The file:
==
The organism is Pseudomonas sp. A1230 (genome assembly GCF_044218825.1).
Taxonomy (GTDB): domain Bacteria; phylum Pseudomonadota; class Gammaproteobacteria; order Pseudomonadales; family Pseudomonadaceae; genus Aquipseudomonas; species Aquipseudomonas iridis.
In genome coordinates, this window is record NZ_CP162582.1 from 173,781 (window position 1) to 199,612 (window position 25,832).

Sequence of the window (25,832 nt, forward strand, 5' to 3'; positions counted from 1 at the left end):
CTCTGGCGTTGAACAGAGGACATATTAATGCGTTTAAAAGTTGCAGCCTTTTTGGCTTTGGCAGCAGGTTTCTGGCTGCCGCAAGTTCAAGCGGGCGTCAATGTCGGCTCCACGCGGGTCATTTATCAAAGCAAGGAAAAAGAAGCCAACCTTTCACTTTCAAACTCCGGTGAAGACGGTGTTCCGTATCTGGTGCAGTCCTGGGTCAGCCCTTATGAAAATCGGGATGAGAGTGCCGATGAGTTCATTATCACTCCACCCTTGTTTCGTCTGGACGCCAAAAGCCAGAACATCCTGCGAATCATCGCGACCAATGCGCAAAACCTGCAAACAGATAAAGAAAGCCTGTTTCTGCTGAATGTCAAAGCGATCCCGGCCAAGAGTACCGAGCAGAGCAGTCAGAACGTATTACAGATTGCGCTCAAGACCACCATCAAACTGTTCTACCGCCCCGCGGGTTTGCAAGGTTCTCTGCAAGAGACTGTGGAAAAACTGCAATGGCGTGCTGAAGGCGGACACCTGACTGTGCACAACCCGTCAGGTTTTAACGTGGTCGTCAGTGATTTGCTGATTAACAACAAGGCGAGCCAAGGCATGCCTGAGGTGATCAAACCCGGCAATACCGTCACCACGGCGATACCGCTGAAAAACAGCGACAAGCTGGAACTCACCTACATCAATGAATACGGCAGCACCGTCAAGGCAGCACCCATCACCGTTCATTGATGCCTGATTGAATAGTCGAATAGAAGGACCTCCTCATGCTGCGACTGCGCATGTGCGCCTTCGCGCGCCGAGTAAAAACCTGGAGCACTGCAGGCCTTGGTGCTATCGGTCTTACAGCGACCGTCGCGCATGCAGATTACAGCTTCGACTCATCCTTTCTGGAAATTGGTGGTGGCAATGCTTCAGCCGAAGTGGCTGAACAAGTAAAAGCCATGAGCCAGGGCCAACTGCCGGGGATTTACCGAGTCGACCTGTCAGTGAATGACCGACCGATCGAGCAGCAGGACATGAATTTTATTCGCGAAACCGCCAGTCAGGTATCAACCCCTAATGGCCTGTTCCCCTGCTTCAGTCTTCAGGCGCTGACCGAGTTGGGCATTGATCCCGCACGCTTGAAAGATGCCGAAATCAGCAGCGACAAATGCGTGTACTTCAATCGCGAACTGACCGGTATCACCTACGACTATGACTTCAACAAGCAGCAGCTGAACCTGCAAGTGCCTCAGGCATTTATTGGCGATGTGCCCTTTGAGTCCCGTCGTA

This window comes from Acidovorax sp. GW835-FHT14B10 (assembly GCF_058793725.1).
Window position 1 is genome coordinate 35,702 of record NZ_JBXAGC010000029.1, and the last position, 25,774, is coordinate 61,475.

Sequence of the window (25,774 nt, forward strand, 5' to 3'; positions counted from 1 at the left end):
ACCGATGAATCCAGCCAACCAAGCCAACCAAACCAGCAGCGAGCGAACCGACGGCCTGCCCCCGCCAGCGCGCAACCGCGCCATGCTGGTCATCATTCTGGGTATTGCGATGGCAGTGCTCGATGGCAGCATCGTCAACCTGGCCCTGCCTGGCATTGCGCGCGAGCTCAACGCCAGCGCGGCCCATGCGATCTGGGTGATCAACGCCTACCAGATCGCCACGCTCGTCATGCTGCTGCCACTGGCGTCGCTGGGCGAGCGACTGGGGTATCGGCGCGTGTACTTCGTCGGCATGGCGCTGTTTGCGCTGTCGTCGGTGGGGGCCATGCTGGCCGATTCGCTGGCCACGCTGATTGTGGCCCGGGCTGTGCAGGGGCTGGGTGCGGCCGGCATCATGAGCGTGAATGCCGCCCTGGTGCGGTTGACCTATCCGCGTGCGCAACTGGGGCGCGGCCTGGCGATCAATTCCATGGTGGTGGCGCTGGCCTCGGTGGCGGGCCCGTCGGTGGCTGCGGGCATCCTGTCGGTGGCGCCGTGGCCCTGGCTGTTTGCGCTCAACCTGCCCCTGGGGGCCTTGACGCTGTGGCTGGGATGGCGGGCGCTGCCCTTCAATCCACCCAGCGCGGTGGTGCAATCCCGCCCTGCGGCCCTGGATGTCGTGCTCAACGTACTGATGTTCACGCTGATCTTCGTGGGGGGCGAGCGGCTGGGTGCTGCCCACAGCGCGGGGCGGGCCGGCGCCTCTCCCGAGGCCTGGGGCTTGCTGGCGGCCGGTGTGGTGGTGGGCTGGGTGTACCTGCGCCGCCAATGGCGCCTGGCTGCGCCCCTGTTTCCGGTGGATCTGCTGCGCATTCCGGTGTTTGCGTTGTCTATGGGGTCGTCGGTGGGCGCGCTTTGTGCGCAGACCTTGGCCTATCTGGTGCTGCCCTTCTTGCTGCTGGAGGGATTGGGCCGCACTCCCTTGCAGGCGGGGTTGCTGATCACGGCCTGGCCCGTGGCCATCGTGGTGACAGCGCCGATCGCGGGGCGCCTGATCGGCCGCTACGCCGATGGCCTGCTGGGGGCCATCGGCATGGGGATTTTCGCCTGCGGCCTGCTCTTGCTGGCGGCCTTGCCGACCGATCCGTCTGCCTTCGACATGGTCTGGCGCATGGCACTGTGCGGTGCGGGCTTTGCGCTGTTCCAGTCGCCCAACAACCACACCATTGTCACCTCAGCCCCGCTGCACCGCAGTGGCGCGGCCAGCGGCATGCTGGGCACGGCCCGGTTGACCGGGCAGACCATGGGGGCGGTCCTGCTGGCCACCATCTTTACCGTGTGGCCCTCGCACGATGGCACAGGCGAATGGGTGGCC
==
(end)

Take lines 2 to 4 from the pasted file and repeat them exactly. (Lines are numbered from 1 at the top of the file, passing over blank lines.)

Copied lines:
Taxonomy (GTDB): domain Bacteria; phylum Pseudomonadota; class Gammaproteobacteria; order Pseudomonadales; family Pseudomonadaceae; genus Aquipseudomonas; species Aquipseudomonas iridis.
In genome coordinates, this window is record NZ_CP162582.1 from 173,781 (window position 1) to 199,612 (window position 25,832).

Sequence of the window (25,832 nt, forward strand, 5' to 3'; positions counted from 1 at the left end):